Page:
E-bikes are being used in novel ways. In the Bay Area, Marin County cyclists have taken to riding electric mountain bikes up steep climbs to feast more easily on what matters to them most: downhills.
In San Francisco, as Brett Thurber and I tool around, there’s a poignant moment when we park our bikes on the Market Street sidewalk in front of the S.F. Bicycle Coalition. I go in, but Brett stays outside and fiddles with his iPhone. He would have liked to pop in and press the flesh with Leah Shahum, who runs the group, but he knows he must bide his time. His constituency, energetic as it is, is still small.
Clearly, the chief obstacle to that wished-for broader acceptance is price. Right now it’s anybody’s guess how and when e-bike prices will come down. The most obvious answer is that they’ll drop when demand
increases and the expense of production—mainly having to do with battery costs—
decreases. Until they do, proponents would do well to look for ways to make them available to ordinary people, not just as two-wheeled Priuses for bike freaks and prosperous first-adopters. Thurber says he’s closed a deal that connects e-bike buyers with green financing. Another sliver of light might be the pilot bike-share program that’s currently being studied far away from San Francisco at the University of Tennessee in Knoxville.
In a small but vigorous rollout, UT assistant professor of civil and environmental engineering Christopher Cherry is overseeing a campus bike-share model that will include e-bikes. The campus is large, hilly, and spread out, and its students are not exactly reluctant to reach for the keys to get around. This isn’t the campus culture of Berkeley or Madison, and a beefy, typically bombproof bike-share bike might not be enough to wean folks away from their gas-guzzler of choice. But what if an e-bike fills a necessary pragmatic niche—a populist way to get people from place to place that doesn’t require a highly fit user?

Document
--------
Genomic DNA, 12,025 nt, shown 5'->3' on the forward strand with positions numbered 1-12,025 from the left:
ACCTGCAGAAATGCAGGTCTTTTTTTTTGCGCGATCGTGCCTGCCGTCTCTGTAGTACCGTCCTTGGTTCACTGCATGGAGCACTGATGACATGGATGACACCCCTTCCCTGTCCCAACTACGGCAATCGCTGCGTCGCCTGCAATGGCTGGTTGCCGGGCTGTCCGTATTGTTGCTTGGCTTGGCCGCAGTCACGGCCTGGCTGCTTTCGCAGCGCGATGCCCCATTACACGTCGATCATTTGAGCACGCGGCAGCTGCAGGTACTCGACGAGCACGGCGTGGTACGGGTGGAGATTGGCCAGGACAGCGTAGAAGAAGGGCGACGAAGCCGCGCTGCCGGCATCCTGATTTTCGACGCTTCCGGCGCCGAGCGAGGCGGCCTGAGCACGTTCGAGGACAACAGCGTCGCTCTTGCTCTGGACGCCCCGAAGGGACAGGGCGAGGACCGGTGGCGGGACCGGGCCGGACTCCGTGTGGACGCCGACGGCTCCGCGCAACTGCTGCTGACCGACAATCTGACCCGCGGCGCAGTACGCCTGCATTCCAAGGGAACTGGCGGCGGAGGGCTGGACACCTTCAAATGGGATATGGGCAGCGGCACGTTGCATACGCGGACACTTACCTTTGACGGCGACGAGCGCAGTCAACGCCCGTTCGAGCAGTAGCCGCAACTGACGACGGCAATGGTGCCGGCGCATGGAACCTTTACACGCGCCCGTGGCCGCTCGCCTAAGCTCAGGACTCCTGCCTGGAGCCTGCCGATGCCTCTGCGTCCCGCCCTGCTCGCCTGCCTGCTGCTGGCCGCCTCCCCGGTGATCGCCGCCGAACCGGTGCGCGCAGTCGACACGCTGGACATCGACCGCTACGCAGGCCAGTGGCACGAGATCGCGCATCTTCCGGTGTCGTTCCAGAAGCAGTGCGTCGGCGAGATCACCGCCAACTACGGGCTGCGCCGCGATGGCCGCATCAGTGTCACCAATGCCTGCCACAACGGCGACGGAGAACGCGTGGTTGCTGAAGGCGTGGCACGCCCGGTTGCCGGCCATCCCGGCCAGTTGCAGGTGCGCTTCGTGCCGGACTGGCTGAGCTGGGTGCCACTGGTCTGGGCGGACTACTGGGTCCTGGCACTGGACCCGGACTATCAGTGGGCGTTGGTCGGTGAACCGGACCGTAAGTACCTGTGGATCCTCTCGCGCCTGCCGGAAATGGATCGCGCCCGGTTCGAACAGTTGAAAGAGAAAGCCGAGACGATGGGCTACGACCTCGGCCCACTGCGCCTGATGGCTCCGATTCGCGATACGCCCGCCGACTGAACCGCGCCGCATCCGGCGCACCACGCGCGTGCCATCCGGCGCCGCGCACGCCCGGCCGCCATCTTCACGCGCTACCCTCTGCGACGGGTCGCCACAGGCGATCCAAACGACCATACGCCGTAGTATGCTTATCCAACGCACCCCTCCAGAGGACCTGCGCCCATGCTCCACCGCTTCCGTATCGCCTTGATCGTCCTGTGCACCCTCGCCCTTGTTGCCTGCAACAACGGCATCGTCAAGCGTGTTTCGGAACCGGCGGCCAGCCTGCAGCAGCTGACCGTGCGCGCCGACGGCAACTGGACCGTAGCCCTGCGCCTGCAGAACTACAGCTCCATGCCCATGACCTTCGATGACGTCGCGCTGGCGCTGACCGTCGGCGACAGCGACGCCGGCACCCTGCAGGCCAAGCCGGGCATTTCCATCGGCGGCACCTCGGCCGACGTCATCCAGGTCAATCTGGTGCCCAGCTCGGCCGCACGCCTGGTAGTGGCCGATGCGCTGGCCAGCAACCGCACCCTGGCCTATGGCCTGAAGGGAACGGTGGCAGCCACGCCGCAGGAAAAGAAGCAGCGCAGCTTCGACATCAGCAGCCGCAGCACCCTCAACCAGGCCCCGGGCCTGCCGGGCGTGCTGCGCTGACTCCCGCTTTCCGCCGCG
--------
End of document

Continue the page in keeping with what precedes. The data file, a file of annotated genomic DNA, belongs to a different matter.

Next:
Needless to say, UT’s about-to-launch pilot is being watched closely—by potential investors, opponents, supporters, and Cherry himself, who really doesn’t know how it will turn out. Who will ride what? How many car trips will be saved? Can neophytes handle a process that involves card-swiping out a bike and paying attention to a battery charge? He realizes that e-bikes, with all their good green promise, are also more expensive. In this economy, more expensive isn’t good for the mass rollout of any consumer product.
But what if the economy gets better and gas prices stay up? The seeds have been sown. In London, Hertz is already renting e-bikes along with their Audis and Mercedes. Other cities are likely to follow, and it’s not hard to envision e-bikes pouring into Peoria and beyond. Prices would come down. The revolution would be here.
I smile when I consider the impact. The New Wheel would be a kind of birthplace of the revolution. And Brett Thurber—who was once scraping by and wishing on a dream—would be a wealthy man.
LONGTIME CONTRIBUTOR TODD BALF WROTE ABOUT BUILDING DIY SURFBOARDS IN OCTOBER 2009.